Collar is a financial term that refers to an option strategy that can limit the high and low returns on an underlying and keep it within a specific range.
Let us take for example an investor who owns a share of stock and the price of the stock is $10. The investor would put together a collar by purchasing one put that has a strike price of $8 and then sells one call that has a strike price of $12. This collar makes certain that the gain on his portfolio is no more than $2 and that any loss would not be more than $2. This is before you deduct the net cost of the put option which is the put option minus what you receive for selling the call option.
When the option expires, there are three things that can possibly happen.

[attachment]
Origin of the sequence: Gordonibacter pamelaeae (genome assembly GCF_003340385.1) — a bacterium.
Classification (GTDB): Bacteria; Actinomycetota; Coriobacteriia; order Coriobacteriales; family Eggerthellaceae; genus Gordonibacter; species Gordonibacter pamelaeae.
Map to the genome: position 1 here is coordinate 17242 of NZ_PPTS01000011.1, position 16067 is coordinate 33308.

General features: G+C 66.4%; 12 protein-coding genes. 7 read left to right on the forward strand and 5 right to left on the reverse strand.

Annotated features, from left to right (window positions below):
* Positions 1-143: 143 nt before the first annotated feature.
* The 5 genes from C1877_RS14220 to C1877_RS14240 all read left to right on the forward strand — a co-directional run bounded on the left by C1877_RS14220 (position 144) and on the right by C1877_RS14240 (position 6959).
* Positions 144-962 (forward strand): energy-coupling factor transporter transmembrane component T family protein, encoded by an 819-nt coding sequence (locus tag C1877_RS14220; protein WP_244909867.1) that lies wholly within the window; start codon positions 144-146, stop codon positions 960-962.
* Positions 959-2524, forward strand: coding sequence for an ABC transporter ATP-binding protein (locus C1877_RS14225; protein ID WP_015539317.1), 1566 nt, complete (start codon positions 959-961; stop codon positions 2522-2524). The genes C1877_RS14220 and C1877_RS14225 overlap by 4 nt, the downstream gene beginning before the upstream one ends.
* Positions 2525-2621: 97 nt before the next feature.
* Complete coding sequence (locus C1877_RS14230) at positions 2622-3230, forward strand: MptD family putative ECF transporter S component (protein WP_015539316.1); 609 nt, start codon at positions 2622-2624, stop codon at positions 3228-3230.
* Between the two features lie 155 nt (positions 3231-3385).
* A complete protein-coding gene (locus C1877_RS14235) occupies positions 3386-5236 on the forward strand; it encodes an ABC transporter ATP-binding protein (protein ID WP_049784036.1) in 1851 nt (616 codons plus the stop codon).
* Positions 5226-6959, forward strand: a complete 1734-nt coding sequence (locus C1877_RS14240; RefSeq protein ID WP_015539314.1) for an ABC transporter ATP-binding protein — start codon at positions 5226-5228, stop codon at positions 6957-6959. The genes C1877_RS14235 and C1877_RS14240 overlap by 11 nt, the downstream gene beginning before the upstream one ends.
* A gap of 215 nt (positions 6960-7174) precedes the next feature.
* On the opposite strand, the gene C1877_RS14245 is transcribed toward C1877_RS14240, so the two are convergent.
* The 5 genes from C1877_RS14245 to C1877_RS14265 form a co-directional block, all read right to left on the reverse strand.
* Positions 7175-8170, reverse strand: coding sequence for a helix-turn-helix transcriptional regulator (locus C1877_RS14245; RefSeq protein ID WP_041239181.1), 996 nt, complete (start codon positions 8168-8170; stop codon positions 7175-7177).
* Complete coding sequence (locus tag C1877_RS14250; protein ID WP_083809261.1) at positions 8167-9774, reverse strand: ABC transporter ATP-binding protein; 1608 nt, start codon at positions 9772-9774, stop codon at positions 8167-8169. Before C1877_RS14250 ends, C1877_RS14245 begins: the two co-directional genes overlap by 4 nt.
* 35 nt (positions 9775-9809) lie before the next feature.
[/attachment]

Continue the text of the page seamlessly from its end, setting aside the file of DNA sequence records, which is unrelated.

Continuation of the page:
- If the stock price goes above the strike price then the person who bought it from the investor will exercise the purchased call. The investor must sell at the strike price and the locked in amount is what is provided to the investor. He only makes the specified amount.
- If the price goes below the strike price then the investor will exercise the put and the person who is selling it must buy it at the price at which it was set. The investor will only lose that specific amount and nothing more even if the price of the stock dips much lower.
- If the price of the stock hovers between the two strike prices and both option expire without being exercised then the investor must keep the share at that stock price including the cash that was gained from selling the call option but subtracting the price that was paid to purchase the put option.